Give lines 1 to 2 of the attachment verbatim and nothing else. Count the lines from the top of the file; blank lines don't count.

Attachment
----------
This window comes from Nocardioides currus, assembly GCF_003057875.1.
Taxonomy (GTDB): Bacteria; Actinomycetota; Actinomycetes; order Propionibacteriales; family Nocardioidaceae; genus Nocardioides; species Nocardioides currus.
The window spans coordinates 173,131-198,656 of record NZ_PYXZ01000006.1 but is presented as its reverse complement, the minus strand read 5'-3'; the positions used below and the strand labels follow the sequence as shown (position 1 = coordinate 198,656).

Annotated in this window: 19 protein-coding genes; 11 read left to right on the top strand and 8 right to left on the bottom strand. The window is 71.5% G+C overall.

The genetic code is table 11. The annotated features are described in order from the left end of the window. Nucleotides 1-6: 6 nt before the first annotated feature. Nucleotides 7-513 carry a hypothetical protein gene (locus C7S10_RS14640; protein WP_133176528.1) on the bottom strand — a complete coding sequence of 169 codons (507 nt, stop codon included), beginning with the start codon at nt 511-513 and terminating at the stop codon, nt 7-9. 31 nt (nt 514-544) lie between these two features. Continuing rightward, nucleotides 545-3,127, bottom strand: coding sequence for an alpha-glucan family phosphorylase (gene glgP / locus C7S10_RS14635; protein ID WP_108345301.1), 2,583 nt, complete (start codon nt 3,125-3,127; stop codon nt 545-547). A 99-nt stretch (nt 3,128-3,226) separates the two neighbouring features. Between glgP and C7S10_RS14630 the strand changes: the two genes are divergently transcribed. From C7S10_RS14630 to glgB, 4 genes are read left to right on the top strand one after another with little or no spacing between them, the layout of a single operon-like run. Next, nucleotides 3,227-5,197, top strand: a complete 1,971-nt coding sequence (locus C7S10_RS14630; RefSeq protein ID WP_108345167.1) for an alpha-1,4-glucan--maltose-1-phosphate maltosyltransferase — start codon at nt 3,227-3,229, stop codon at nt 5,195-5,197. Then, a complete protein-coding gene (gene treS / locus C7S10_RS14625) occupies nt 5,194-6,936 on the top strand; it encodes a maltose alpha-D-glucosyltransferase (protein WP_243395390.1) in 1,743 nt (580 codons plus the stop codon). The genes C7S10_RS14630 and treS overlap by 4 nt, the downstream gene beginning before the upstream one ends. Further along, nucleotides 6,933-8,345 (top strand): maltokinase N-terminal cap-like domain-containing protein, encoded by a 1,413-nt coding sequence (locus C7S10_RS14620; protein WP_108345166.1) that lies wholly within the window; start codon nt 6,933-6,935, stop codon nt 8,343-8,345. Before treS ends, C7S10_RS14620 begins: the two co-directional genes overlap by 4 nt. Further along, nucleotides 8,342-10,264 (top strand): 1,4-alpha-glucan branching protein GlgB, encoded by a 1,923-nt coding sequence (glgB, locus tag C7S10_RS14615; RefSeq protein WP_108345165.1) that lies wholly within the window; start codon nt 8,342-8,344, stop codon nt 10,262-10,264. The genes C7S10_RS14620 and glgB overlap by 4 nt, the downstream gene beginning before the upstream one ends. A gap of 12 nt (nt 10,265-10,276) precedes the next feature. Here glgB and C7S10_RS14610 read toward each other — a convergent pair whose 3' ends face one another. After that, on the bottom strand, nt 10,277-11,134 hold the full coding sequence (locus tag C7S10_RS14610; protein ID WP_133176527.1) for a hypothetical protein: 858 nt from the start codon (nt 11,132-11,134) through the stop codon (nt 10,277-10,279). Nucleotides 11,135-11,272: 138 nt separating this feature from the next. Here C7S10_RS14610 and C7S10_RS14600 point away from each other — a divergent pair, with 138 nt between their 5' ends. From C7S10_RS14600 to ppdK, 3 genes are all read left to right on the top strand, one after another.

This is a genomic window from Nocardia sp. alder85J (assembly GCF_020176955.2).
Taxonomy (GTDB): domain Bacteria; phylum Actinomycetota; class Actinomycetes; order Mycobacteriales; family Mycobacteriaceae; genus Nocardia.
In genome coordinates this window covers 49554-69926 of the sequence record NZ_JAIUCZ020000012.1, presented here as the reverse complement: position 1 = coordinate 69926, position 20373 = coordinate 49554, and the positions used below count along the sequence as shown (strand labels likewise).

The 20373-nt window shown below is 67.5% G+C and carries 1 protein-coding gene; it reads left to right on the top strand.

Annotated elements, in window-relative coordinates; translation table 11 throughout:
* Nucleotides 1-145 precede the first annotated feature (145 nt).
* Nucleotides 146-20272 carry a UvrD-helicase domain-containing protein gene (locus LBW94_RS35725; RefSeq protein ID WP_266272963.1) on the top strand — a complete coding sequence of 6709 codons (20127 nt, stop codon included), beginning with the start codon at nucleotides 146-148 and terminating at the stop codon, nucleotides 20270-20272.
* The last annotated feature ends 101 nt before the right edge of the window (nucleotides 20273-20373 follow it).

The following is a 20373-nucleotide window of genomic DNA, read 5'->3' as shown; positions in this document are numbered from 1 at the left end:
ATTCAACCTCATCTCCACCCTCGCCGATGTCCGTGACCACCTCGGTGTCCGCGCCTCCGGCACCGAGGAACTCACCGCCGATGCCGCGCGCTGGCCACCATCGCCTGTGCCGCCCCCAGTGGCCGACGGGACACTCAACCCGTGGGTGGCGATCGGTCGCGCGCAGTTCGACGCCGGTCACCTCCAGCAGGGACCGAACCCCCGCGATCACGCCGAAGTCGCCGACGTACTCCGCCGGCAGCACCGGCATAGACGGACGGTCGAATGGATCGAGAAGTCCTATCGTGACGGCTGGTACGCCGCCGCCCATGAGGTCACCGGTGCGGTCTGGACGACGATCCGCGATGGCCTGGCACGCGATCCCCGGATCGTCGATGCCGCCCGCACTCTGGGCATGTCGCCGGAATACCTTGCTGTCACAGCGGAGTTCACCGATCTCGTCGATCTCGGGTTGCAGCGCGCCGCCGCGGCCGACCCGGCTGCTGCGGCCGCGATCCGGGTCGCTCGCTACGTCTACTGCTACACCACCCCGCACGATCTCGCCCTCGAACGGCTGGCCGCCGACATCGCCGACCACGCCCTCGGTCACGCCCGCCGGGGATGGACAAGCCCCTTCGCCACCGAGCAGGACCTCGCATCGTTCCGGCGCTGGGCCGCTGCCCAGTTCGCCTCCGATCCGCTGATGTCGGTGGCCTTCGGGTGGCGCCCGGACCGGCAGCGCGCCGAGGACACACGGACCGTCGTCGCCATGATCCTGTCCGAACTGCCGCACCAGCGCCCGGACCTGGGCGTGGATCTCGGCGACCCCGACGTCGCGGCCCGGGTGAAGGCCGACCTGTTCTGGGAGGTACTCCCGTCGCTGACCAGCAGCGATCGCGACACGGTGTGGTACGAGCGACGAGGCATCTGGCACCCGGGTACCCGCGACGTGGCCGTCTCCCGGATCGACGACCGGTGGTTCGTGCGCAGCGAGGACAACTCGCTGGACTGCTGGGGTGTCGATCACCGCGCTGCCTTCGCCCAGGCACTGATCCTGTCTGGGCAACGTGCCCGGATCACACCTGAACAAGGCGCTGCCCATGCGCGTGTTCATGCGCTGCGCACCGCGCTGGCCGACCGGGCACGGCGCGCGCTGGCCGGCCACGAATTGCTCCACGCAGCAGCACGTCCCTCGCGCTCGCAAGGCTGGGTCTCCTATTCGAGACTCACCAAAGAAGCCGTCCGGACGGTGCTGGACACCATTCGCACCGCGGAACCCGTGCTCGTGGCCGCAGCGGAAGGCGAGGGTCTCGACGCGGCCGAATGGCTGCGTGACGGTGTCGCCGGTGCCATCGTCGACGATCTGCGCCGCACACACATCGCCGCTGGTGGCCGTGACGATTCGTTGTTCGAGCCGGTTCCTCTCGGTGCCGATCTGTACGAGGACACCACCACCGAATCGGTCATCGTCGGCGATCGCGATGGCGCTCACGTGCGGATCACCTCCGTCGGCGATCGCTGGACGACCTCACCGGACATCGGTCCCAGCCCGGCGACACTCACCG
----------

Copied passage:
This window comes from Nocardioides currus, assembly GCF_003057875.1.
Taxonomy (GTDB): Bacteria; Actinomycetota; Actinomycetes; order Propionibacteriales; family Nocardioidaceae; genus Nocardioides; species Nocardioides currus.